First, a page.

I'm on a regular MacBook (intel) and I want to leave it plugged in more often. I'm considering taking the battery out when it's running off AC.
    For batteries using lithium chemistries the more charge the battery has the longer the lifespan of the battery. So basically keeping it plugged in as much as possible is good.

  14. #14

    iLaw's Avatar
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    Specs:
    MacBook Pro 15" (Mid 2010), iPhone 3GS
    Well from personal experience, My battery's health went down to 50% in a matter of 6 months when I left it plugged in all the time (I used to use my laptop as a portable desktop i.e. Always closed, using DVI out and bluetooth keyboard and mouse). 150 charge cycles and it was at 50% health. After getting results like this, my battery was replaced under AppleCare/Warranty because it was not performing to specifications.

    Now, with my new battery, I let it drain to 40-50% and plug it back in, doing a calibration every 1st of the month. I'm at 170 charge cycles and my battery is at 91% health.

    My Advice: don't leave it charging all the time. Even Apple says that the "ideal use would be a commuter who uses her MacBook Pro on the train, then plugs it in at the office to charge"; which implies that the batteries were intended to be drained and then recharged to "keep the juices flowing".
    iLaw
    MacBook Pro 15" (Mid 2010) + White 32GB Rogers iPhone 3GS
    2.66 GHz Intel Core i7, 4 GB DDR3 RAM, 500 GB 7200 RPM Hard Drive, Intel HD/512 MB GeForce 330M Graphics, Hi-Res 15" Glossy Screen, Mac OS X v10.6

  15. #15


    Member Since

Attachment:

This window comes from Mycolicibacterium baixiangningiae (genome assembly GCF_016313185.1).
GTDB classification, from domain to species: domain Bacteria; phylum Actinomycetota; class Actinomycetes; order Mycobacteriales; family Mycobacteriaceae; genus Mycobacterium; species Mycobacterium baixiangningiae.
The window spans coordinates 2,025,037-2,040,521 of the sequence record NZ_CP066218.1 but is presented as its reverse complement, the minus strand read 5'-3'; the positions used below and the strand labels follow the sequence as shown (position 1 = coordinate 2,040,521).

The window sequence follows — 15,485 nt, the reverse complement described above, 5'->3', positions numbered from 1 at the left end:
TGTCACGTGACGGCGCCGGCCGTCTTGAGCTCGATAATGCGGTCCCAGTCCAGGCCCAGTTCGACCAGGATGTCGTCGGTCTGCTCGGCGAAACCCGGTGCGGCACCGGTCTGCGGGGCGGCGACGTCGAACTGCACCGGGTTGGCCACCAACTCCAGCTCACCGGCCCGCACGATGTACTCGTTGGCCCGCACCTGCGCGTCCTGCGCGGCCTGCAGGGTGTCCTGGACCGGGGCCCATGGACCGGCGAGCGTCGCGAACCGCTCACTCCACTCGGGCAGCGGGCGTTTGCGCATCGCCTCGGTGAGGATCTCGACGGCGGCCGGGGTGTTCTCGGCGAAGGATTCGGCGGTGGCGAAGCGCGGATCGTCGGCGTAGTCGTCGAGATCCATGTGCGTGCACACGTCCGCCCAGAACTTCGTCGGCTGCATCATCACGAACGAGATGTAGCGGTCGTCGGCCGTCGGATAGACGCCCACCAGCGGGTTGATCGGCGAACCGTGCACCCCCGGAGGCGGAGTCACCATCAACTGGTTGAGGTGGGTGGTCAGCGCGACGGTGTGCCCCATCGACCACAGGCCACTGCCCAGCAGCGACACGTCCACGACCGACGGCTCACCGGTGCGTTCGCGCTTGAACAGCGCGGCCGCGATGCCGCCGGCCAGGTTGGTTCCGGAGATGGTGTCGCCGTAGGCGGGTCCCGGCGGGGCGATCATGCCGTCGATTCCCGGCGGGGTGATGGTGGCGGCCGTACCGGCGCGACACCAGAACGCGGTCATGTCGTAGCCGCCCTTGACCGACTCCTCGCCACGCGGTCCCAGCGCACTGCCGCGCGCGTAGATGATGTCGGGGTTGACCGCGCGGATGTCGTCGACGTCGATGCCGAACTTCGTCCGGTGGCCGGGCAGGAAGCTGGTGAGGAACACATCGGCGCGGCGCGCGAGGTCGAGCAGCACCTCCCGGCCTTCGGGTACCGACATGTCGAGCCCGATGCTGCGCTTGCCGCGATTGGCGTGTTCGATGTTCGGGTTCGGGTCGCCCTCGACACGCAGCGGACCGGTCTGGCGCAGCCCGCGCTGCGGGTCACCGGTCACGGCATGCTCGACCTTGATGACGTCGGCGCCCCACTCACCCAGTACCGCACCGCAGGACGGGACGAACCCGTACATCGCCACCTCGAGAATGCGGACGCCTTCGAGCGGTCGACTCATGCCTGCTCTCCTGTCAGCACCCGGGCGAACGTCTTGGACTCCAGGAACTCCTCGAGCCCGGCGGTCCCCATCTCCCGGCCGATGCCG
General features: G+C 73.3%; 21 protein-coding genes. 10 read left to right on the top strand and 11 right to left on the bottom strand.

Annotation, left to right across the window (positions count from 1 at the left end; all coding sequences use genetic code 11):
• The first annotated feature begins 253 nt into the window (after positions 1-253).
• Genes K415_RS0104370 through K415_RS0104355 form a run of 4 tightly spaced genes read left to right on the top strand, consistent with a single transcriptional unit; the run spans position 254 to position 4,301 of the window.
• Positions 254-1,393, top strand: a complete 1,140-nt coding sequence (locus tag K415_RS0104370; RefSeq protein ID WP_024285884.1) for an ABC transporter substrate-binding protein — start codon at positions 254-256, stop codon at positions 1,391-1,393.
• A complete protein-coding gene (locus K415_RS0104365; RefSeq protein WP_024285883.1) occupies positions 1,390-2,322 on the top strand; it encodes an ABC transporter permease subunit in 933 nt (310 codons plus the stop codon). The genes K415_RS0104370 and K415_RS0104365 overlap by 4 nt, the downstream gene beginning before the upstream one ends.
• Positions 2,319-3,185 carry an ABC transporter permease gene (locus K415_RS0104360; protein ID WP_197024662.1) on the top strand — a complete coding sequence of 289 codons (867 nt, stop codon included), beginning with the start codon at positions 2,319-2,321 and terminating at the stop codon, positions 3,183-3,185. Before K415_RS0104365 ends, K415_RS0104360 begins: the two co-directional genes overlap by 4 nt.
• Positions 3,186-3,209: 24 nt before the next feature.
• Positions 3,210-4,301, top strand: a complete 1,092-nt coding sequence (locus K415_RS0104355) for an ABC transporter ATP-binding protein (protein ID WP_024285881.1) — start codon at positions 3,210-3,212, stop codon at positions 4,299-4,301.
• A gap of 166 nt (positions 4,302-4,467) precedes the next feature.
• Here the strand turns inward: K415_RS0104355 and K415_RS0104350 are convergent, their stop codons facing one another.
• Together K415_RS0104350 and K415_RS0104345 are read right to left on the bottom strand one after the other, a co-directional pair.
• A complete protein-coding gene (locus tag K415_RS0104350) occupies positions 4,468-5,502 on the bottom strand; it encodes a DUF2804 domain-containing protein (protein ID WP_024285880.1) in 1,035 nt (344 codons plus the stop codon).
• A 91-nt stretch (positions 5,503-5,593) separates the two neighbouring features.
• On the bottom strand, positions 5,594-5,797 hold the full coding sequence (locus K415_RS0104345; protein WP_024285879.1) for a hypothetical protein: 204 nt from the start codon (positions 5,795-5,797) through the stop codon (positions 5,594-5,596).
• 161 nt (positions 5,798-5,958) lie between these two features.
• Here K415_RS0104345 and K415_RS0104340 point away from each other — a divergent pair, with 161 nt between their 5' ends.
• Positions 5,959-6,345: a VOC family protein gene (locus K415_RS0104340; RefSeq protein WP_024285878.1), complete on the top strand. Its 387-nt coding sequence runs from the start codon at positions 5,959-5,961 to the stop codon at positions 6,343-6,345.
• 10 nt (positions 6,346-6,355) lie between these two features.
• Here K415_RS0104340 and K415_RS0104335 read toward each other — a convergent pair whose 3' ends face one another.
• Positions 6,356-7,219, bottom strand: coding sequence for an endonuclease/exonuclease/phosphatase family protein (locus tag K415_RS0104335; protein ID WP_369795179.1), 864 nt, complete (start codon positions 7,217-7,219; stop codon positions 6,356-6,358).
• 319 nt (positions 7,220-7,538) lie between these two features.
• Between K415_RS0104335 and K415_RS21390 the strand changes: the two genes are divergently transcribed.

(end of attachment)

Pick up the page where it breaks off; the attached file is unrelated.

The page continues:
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    Location
    Chicago, USA
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    Quote Originally Posted by iLaw View Post
    Well from personal experience, My battery's health went down to 50% in a matter of 6 months when I left it plugged in all the time (I used to use my laptop as a portable desktop i.e. Always closed, using DVI out and bluetooth keyboard and mouse). 150 charge cycles and it was at 50% health. After getting results like this, my battery was replaced under AppleCare/Warranty because it was not performing to specifications.

    Now, with my new battery, I let it drain to 40-50% and plug it back in, doing a calibration every 1st of the month. I'm at 170 charge cycles and my battery is at 91% health.

    My Advice: don't leave it charging all the time. Even Apple says that the "ideal use would be a commuter who uses her MacBook Pro on the train, then plugs it in at the office to charge"; which implies that the batteries were intended to be drained and then recharged to "keep the juices flowing".
    i have found a few rules about Lithium-Ion batteries

    * Unlike Ni-Cd batteries, lithium-ion batteries should be charged early and often. However, if they are not used for a long time, they should be brought to a charge level of around 40%60%. Lithium-ion batteries should not be frequently fully discharged and recharged ("deep-cycled") like Ni-Cd batteries, but this is necessary after about every 30th recharge to recalibrate any external electronic "fuel gauge" (e. g. State Of Charge meter). This prevents the fuel gauge from showing an incorrect battery charge.[21]
    * Li-ion batteries should be kept cool. Ideally they are stored in a refrigerator. Aging will take its toll much faster at high temperatures. The high temperatures found in cars cause lithium-ion batteries to degrade rapidly.
    * Li-ion batteries should not be frozen [37] (most lithium-ion battery electrolytes freeze at approximately −40 C; however, this is much colder than the lowest temperature reached by household freezers).
    * Li-ion batteries should be bought only when needed, because the aging process begins as soon as the battery is manufactured.[21]
    * When using a notebook computer running from fixed line power over extended periods, the battery should be removed,[38] and stored in a cool place so that it is not affected by the heat produced by the computer.